by Steven Pisano
The Scarlet Ibis a new chamber opera by composer Stefan Weisman and librettist David Cote, premiered at HERE last week as part of the Prototype Festival, now in its third year of developing cutting-edge opera and musical theater. Based on a symbolic short story by James Hurst from 1960, Weisman's score is rich and suggestive: at times bright and hopeful, at other times menacing and dark.
In the American South of the early twentieth century, a 6-yr old boy plays with tin soldiers from the Civil War, backlit as shadows on a small white screen. The boy’s mother wails, and suddenly, a mysterious red object is pulled from her, glowing like a hot coal. It is a baby boy.
But this is no pretty Gerber baby. With its large head and shrivelled red body, the parents marvel at their newborn in horror, as if it were not quite human. The boy, known only as Brother, had been hoping for a playmate, but realizing he’ll never be able to play with that, readies a pillow to smother the thing.
But suddenly, the infant smiles at the boy, and from that instant on, he becomes the weakling’s defender, eventually teaching him to walk, climb, swim, and be strong. Brother renames him Doodle, saying he moves like a doodlebug: the larva of a fly that burrows patterns in sand.
Doodle is portrayed by a puppet designed by Tom Lee, and though a team of handlers (Eric F. Avery, John Rice, and Meghan Williams) make him move realistically, it is Eric S. Brenner's sweet, evocative countertenor that defines the character. Brenner delivers an unforgettable performance: haunting, heart-rending, and always in command.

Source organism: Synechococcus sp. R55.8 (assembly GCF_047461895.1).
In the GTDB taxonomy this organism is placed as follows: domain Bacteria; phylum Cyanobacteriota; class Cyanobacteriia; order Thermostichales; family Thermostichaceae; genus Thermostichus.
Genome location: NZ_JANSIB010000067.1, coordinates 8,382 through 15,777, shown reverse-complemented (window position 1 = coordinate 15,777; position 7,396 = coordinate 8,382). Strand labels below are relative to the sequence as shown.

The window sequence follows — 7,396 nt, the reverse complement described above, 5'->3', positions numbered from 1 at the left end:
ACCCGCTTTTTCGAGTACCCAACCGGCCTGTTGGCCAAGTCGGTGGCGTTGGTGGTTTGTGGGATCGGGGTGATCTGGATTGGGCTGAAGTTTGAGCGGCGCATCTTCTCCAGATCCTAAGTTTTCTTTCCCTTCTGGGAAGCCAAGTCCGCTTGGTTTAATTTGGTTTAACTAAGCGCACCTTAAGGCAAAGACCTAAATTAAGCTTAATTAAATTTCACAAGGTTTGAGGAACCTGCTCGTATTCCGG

Mezzo soprano Hai-Ting Chinn is strong and confident as Brother. As the Mother, soprano Abigail Fischer delivers a heartbreaking song to the newborn Doodle, her red hair tightly wound up farm-style around her head. She made me think of other mothers with children born deformed or otherwise different, and how maternal love is strong enough to conquer all.
In the closing scene, Brother takes Doodle out in a rowboat on the swamp, when lightning and thunder herald a coming storm. It is a simple yet clever bit of stagework, the boat floating on a wheeled platform while the puppeteers shine a flashlight on a bowl of water that casts up reflections on the boat’s hull.
There are four more performances of The Scarlet Ibis: all are sold out, but the theater does have a wait list for unclaimed tickets. For more information, please contact HERE.